On 6 Mar 2014, at 11:29, David Rudel <fwqhgads@gmail.com> wrote:

I have a question that (I think) boils down to a question about TinyTree.

In an effort to keep this concise, I'll just come out and ask the question this way: Let's say that the context node may have at most one child with the name "c", but it can have any number of other children (elements with names other than "c").  Should the time required to retrieve the element <c> (if there is one), be affected by the number of other children that come before <c>?

In my testing, it seems like the processor knows enough about the names of the various children that it only "sees" the appropriate ones when doing an axis step. So, for example, the time required to execute something like "boolean(c)" or "<value-of select="c[1]/@brand"/> should not be influenced by the presence of non-c children.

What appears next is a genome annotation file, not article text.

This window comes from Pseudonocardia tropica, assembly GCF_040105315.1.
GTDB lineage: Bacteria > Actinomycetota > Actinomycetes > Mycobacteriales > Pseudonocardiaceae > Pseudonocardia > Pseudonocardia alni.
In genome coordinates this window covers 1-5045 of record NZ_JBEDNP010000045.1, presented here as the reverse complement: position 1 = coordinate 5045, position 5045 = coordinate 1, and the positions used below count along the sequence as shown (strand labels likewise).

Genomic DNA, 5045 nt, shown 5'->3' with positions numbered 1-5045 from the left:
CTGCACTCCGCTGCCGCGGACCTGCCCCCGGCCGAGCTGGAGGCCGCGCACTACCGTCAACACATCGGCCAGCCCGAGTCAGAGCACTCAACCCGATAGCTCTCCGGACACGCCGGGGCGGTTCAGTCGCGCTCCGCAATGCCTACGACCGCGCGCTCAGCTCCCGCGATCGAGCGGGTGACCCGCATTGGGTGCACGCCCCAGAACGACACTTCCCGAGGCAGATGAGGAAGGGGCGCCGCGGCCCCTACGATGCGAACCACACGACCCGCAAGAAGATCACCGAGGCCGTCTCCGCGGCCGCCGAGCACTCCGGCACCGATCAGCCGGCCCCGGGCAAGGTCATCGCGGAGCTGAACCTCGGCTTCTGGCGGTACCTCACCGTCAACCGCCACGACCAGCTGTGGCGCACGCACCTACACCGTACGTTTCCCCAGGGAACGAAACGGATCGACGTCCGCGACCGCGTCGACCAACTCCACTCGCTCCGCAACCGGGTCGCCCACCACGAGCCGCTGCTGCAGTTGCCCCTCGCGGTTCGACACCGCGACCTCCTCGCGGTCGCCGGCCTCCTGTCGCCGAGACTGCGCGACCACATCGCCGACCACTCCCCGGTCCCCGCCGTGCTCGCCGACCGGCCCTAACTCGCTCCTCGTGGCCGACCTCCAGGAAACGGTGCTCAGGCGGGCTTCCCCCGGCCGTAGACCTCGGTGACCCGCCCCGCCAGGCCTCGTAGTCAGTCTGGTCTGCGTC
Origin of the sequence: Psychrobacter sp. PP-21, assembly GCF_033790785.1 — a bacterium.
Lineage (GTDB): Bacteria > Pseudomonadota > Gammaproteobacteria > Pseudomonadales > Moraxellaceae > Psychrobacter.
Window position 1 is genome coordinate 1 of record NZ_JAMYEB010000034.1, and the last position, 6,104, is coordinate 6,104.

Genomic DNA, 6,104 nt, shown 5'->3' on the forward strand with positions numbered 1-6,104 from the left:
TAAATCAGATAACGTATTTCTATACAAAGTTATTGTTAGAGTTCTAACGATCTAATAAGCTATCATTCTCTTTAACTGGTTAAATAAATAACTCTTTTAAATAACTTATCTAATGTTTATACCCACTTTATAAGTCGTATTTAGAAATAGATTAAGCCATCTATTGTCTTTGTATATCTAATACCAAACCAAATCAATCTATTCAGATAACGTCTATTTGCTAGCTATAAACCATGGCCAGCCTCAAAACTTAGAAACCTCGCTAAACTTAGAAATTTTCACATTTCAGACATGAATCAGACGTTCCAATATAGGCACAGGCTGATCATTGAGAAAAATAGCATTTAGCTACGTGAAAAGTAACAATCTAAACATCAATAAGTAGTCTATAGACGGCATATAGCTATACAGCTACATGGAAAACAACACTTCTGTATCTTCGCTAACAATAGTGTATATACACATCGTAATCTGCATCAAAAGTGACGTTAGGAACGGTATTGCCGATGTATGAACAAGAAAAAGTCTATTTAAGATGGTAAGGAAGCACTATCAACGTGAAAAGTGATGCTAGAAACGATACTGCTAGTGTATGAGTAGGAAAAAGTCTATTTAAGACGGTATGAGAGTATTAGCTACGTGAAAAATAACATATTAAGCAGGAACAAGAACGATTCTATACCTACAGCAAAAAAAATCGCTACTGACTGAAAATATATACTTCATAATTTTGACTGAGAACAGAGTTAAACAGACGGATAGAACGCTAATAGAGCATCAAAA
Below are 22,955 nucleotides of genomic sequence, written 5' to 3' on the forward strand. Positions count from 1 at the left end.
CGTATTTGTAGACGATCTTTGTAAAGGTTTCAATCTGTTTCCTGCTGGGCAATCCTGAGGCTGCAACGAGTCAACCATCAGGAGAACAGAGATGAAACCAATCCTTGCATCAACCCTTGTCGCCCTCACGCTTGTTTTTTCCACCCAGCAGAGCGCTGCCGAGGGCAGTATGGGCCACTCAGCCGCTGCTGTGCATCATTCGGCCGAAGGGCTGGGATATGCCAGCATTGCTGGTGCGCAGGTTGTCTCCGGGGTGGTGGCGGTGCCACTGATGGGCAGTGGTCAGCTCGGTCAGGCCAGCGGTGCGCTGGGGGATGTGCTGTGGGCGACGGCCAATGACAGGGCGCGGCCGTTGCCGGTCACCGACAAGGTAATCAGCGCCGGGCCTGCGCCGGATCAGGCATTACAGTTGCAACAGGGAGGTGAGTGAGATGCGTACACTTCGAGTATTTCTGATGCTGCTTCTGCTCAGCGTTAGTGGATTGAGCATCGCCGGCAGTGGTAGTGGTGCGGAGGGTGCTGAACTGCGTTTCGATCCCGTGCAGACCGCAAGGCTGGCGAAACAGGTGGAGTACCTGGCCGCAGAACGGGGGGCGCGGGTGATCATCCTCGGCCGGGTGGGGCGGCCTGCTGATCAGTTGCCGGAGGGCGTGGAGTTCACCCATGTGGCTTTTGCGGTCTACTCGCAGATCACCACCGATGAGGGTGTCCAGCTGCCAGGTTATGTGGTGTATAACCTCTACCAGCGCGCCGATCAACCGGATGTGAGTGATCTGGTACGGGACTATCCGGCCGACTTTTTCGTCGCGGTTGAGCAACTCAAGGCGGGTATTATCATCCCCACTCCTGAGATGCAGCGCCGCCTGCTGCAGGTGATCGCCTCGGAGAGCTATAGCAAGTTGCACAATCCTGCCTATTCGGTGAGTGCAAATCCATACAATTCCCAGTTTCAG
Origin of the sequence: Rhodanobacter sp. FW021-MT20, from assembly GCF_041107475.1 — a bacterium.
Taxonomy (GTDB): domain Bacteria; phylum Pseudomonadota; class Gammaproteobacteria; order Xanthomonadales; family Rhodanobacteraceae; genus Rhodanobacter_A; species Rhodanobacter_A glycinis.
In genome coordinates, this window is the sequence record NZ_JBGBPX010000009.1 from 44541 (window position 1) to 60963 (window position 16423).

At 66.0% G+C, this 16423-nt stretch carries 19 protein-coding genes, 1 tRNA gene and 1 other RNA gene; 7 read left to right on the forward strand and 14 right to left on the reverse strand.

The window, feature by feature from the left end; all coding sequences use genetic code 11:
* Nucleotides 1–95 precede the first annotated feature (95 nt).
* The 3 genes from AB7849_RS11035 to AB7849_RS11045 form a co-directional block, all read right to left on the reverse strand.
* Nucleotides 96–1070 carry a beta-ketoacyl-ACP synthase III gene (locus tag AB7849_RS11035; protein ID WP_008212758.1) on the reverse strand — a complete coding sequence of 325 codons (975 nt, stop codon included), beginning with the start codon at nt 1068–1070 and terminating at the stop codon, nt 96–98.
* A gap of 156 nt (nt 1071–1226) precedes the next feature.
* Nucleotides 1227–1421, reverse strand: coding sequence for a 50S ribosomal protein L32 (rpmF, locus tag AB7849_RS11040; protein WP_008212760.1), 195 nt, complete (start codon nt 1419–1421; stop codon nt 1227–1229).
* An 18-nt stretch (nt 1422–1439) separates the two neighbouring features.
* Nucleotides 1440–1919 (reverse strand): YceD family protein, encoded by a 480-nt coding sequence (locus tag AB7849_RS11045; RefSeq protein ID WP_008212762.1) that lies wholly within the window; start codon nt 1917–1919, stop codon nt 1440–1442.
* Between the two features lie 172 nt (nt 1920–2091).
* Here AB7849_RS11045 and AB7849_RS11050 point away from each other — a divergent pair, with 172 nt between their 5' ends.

Is this accurate? Are there limits to this general rule that one can assume (for purposes of performance optimization) that only nodes with the appropriate names are being inspected at a particular point in a path expression?


No, Saxon does a linear search so the time taken to find the c element is proportional to the number of preceding siblings. But it's a very fast linear search with an inner loop of only a few instructions, so you'll need a tree with a very large fan-out to measure the effect.

Michael Kay
Saxonica